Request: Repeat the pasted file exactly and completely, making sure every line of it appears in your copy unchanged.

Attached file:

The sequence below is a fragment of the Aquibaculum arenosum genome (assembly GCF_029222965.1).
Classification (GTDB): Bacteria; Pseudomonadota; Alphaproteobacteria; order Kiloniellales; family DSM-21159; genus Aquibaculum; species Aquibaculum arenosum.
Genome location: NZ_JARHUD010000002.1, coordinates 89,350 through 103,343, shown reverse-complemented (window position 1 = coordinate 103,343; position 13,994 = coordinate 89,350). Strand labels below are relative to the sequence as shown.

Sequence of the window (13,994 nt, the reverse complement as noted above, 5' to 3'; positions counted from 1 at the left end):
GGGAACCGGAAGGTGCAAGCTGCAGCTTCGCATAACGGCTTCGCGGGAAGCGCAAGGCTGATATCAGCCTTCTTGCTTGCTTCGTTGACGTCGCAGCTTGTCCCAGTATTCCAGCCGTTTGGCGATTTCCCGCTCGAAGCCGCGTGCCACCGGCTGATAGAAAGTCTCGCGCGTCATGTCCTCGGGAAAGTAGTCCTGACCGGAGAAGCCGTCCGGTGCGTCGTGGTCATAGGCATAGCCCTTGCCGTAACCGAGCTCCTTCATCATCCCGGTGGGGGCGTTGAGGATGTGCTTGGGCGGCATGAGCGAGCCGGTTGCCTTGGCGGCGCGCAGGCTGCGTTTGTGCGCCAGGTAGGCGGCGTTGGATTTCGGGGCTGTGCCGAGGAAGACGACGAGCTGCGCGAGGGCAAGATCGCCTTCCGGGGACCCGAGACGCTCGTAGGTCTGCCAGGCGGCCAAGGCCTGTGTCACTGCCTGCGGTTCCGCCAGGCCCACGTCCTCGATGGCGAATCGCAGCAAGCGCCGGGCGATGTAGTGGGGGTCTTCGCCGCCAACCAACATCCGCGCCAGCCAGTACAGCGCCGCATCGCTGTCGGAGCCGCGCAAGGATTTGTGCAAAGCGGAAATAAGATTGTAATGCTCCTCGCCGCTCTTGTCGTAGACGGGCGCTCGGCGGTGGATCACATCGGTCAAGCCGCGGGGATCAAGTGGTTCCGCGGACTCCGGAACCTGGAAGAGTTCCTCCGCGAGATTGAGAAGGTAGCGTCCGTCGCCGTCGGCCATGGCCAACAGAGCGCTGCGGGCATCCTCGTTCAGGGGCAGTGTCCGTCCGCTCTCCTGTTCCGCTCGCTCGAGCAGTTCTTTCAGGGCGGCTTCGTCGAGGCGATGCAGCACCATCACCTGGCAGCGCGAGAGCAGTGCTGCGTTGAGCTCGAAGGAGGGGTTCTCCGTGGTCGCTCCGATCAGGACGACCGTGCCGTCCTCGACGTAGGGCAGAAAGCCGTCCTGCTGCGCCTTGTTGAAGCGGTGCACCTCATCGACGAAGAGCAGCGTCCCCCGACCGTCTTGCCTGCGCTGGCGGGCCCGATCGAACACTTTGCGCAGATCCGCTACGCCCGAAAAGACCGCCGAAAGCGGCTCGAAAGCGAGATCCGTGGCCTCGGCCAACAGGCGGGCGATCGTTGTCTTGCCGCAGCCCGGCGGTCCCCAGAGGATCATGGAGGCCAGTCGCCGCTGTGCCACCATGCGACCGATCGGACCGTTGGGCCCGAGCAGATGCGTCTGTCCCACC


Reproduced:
The sequence below is a fragment of the Aquibaculum arenosum genome (assembly GCF_029222965.1).
Classification (GTDB): Bacteria; Pseudomonadota; Alphaproteobacteria; order Kiloniellales; family DSM-21159; genus Aquibaculum; species Aquibaculum arenosum.
Genome location: NZ_JARHUD010000002.1, coordinates 89,350 through 103,343, shown reverse-complemented (window position 1 = coordinate 103,343; position 13,994 = coordinate 89,350). Strand labels below are relative to the sequence as shown.

Sequence of the window (13,994 nt, the reverse complement as noted above, 5' to 3'; positions counted from 1 at the left end):
GGGAACCGGAAGGTGCAAGCTGCAGCTTCGCATAACGGCTTCGCGGGAAGCGCAAGGCTGATATCAGCCTTCTTGCTTGCTTCGTTGACGTCGCAGCTTGTCCCAGTATTCCAGCCGTTTGGCGATTTCCCGCTCGAAGCCGCGTGCCACCGGCTGATAGAAAGTCTCGCGCGTCATGTCCTCGGGAAAGTAGTCCTGACCGGAGAAGCCGTCCGGTGCGTCGTGGTCATAGGCATAGCCCTTGCCGTAACCGAGCTCCTTCATCATCCCGGTGGGGGCGTTGAGGATGTGCTTGGGCGGCATGAGCGAGCCGGTTGCCTTGGCGGCGCGCAGGCTGCGTTTGTGCGCCAGGTAGGCGGCGTTGGATTTCGGGGCTGTGCCGAGGAAGACGACGAGCTGCGCGAGGGCAAGATCGCCTTCCGGGGACCCGAGACGCTCGTAGGTCTGCCAGGCGGCCAAGGCCTGTGTCACTGCCTGCGGTTCCGCCAGGCCCACGTCCTCGATGGCGAATCGCAGCAAGCGCCGGGCGATGTAGTGGGGGTCTTCGCCGCCAACCAACATCCGCGCCAGCCAGTACAGCGCCGCATCGCTGTCGGAGCCGCGCAAGGATTTGTGCAAAGCGGAAATAAGATTGTAATGCTCCTCGCCGCTCTTGTCGTAGACGGGCGCTCGGCGGTGGATCACATCGGTCAAGCCGCGGGGATCAAGTGGTTCCGCGGACTCCGGAACCTGGAAGAGTTCCTCCGCGAGATTGAGAAGGTAGCGTCCGTCGCCGTCGGCCATGGCCAACAGAGCGCTGCGGGCATCCTCGTTCAGGGGCAGTGTCCGTCCGCTCTCCTGTTCCGCTCGCTCGAGCAGTTCTTTCAGGGCGGCTTCGTCGAGGCGATGCAGCACCATCACCTGGCAGCGCGAGAGCAGTGCTGCGTTGAGCTCGAAGGAGGGGTTCTCCGTGGTCGCTCCGATCAGGACGACCGTGCCGTCCTCGACGTAGGGCAGAAAGCCGTCCTGCTGCGCCTTGTTGAAGCGGTGCACCTCATCGACGAAGAGCAGCGTCCCCCGACCGTCTTGCCTGCGCTGGCGGGCCCGATCGAACACTTTGCGCAGATCCGCTACGCCCGAAAAGACCGCCGAAAGCGGCTCGAAAGCGAGATCCGTGGCCTCGGCCAACAGGCGGGCGATCGTTGTCTTGCCGCAGCCCGGCGGTCCCCAGAGGATCATGGAGGCCAGTCGCCGCTGTGCCACCATGCGACCGATCGGACCGTTGGGCCCGAGCAGATGCGTCTGTCCCACC